The Eschatological Background of the Genesis Flood

Eschatology of the Old Testament   -     By: Geerhardus Vos<br />
The flood in Genesis 7-8 was an historical event with many layers of meaning.  It was a time when Yahweh  judged the wicked justly – but it was more than that.  Geerhardus Vos explains (note: “deluge” is another term for “flood”).

“The cosmic extent of the deluge-event is both negative and positive.

First, negatively, the flood destroyed the world (cf. Gen. 6).  This is a catastrophic world-judgment.  This fact is confirmed by pagan mythology, where it is associated with the chaos-flood out of which the world arose.  The creation and the deluge both have cosmic significance.  It was not confined to man; but the purpose was that God repented that he had created the world.

Second, positively, it is the commencement of a new world-order.  The waters receded on the first day of the month and the first month of the year (cf. Gen. 8:13); therefore a new year.  It also possibly attaches itself to the periodicity [time periods] of history and the berit [covenant] principle.  Periodicity is generally shown by the covenants that appear at the beginnings of periods.

Now the deluge and the post-diluvian (post-flood) order of things prefigure eschatological crisis and the eschatological state.  In other words, the deluge and ‘new creation’ are typical [that is, a type] of the absolute end of the world and the final renewal of the world.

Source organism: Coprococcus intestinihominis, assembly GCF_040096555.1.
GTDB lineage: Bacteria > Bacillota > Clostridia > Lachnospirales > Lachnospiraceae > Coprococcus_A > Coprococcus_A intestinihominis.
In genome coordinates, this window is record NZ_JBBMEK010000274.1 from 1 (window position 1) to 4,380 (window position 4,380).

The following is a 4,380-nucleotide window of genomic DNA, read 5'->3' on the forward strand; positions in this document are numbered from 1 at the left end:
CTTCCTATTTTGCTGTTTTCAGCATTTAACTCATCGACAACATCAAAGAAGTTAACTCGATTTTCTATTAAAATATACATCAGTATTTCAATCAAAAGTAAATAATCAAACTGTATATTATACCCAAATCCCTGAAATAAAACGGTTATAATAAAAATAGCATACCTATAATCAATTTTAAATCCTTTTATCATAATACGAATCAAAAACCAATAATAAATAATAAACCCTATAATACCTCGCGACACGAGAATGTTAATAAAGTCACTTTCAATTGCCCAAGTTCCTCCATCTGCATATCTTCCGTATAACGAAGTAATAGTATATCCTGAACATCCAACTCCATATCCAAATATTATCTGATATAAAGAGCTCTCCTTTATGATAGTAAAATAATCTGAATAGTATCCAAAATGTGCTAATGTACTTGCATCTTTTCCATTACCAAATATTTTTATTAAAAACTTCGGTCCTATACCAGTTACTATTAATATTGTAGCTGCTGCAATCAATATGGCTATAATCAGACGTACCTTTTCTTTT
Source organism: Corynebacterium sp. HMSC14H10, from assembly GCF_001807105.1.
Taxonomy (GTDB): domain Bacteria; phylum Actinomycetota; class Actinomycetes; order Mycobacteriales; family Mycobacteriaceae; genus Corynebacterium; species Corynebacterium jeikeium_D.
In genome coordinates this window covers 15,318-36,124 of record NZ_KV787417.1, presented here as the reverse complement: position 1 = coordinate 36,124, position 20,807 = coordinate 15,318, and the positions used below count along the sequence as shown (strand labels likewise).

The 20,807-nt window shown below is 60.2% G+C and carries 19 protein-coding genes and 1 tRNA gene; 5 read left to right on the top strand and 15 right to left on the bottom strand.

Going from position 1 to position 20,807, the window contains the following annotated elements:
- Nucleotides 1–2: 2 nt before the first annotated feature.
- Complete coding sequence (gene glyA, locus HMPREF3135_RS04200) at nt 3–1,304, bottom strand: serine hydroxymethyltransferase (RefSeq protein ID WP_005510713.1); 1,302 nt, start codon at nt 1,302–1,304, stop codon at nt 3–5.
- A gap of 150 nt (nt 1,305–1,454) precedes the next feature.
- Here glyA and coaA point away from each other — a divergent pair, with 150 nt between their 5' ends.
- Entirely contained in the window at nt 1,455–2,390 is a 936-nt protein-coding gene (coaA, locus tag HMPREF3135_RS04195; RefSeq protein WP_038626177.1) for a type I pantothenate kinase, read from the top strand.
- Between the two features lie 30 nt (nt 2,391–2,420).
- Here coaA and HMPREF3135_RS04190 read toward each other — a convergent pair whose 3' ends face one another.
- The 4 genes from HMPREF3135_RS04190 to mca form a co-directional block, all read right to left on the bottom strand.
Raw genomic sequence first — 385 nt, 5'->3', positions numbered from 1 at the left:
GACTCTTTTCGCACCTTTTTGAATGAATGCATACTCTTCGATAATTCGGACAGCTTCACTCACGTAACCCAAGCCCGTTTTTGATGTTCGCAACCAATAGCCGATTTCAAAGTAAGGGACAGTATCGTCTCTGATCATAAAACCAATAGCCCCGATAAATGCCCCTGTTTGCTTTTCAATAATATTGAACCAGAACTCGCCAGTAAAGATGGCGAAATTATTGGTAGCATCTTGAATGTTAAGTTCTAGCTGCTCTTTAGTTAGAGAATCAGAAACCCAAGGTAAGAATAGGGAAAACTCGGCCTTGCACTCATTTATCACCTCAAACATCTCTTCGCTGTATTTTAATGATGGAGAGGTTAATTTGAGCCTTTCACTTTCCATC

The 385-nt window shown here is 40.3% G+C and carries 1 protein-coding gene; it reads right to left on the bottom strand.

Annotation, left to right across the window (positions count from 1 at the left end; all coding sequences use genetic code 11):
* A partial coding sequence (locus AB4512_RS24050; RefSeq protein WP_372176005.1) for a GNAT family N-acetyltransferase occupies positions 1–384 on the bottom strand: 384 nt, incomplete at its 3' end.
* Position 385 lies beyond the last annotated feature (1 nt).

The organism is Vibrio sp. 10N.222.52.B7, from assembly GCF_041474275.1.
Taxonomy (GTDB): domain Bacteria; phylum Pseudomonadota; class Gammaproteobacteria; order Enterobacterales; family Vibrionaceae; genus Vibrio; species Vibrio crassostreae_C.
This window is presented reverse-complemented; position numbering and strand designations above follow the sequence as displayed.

For more info, see 2 Peter 3:1-7 after reading flood account in Genesis.

The above quote was taken from Geerhardus Vos’ The Eschatology of the Old Testament, page 81.

shane lems
hammond wi

3 thoughts on “The Eschatological Background of the Genesis Flood”

  1. The Passover also marked the first day of the first month of the Hebrew calendar when the Exodus occurred.

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  2. “In other words, the deluge and ‘new creation’ are typical [that is, a type] of the absolute end of the world and the final renewal of the world.” I never thought of that.

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